| AMSTERDAM, June 24
AMSTERDAM, June 24 A Dutch court may rule this
week whether some of the letters of Anne Frank, the Jewish girl
whose posthumously published diary about her time in hiding from
the Nazis made her a symbol of the Holocaust, should stay in
Amsterdam or be sent to Switzerland.
The letters - together with about 10,000 photographs and
other documents, but not the famous diary - are at the centre of
a long-running dispute between Anne Frank House, the Amsterdam
museum dedicated to her memory, and Anne Frank Fonds, the
Basel-based foundation set up by her father Otto.
At issue is where that archive material should be kept and,
more broadly, whether the story of Anne Frank is best told in
the museum dedicated to her memory or as part of a broader
historical context, for example by displaying some of the
documents at the Jewish Museum in Frankfurt.
"We have a small museum so we can't display everything at
once, but it's important for us because it gives us a chance to
add more information to the history that we tell," said Teresien
da Silva, head of collections at Anne Frank House in Amsterdam.
A spokeswoman for the court in Amsterdam said a judgment is
now scheduled for Wednesday, although a decision has already
been postponed a few times.
The Franks, originally from Germany, moved to Amsterdam
before World War Two. When Germany invaded the Netherlands, they
went into hiding in a secret annex behind the Prinsengracht
canal house where Anne's father had his office.
For two years, Anne, her sister Margot, mother Edith, father
Otto and four other Jews lived in the annex whose entrance was
hidden behind a sliding bookcase. They were looked after by
Otto's trusted employees but were eventually betrayed and sent
to concentration camps. Only Otto survived.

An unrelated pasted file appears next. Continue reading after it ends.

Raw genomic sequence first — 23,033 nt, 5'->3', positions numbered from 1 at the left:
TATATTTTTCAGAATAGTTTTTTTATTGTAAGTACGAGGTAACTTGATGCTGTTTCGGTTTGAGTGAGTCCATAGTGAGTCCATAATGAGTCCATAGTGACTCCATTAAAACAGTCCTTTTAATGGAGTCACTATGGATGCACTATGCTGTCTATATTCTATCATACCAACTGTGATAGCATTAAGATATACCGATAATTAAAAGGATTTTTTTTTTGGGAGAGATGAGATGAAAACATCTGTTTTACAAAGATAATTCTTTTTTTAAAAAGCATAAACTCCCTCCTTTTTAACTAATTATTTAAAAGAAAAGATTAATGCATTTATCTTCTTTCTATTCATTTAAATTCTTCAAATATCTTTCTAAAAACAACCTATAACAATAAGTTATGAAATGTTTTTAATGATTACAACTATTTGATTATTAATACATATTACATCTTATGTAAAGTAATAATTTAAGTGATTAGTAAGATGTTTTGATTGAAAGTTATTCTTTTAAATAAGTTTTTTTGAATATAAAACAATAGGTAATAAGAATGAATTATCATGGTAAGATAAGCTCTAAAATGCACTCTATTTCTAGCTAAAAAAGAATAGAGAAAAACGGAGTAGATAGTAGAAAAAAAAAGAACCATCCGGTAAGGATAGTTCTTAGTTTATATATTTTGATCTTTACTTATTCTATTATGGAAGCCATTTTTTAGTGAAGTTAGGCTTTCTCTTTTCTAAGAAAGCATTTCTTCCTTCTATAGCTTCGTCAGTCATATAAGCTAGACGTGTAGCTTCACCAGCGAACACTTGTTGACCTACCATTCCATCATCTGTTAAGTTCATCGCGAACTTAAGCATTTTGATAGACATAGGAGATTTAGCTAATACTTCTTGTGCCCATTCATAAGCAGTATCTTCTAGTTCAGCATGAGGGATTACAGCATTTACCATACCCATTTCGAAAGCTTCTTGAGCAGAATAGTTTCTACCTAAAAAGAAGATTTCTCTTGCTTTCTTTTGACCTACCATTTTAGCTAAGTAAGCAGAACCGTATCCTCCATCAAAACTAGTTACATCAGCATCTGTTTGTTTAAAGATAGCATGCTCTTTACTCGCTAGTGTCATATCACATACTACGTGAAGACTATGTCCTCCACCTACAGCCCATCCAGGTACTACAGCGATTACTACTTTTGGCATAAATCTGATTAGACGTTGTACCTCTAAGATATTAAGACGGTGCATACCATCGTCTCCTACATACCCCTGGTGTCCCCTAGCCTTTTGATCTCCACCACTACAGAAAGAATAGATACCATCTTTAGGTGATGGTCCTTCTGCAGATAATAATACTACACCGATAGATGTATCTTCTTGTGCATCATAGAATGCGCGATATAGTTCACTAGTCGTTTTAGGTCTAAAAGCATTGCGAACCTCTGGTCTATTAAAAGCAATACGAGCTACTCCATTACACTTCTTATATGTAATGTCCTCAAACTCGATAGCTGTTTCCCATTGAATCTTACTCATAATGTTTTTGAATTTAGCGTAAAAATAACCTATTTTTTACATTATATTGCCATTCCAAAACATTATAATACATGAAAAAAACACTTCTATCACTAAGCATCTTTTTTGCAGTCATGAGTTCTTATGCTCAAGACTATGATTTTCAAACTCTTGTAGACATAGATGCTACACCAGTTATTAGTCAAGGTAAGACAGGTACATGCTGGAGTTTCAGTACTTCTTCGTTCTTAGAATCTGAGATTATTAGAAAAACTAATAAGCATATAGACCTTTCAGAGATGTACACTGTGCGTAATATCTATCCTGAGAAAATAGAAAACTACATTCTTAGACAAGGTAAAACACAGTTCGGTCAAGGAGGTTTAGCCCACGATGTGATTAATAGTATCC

On returning to Amsterdam, he was given Anne's diary which
he published, reaching millions of young readers worldwide.
Today, Anne Frank House is one of Amsterdam's top tourist
On any day of the week, there are hundreds of people
queueing up to see where Anne hid, and the museum draws more
than one million visitors a year, generating annual revenue of
nearly 14 million euros ($18.39 million) which goes towards the
upkeep of the house, travelling exhibitions and educational
The Amsterdam museum archives contain photos, letters and
documents from the Frank family and from the Frank-Elias family
of Anne's cousin, Buddy Elias.
Buddy Elias is president of Anne Frank Fonds. The decision
to lend the Frank-Elias archive to the Anne Frank Museum from
the foundation in 2007 was a joint decision made so that the
museum could make a complete inventory of all the documents
related to Anne's life.
The foundation has subsequently decided it wants its archive
back and went to court in Amsterdam seeking the return of the
Frank-Elias family archive, including some documents whose
ownership is contested by the foundation and the museum.
Because of the history of how the letters and documents were
collected from various family members, it is difficult to decide
ownership of some of Anne's letters, according to da Silva.
"Now the judges are researching who owns what," she said.
Yves Kugelmann, a spokesman for the foundation, told Reuters
it was up to the court to decide on the archive's fate.
"At the end of the day it's also about how you deal with
victims and remembering stories. We are not commercialising it.
Anne Frank House is a commercial enterprise. It's like a
($1 = 0.7612 euros)
(Reporting by Sara Webb, editing by Paul Casciato)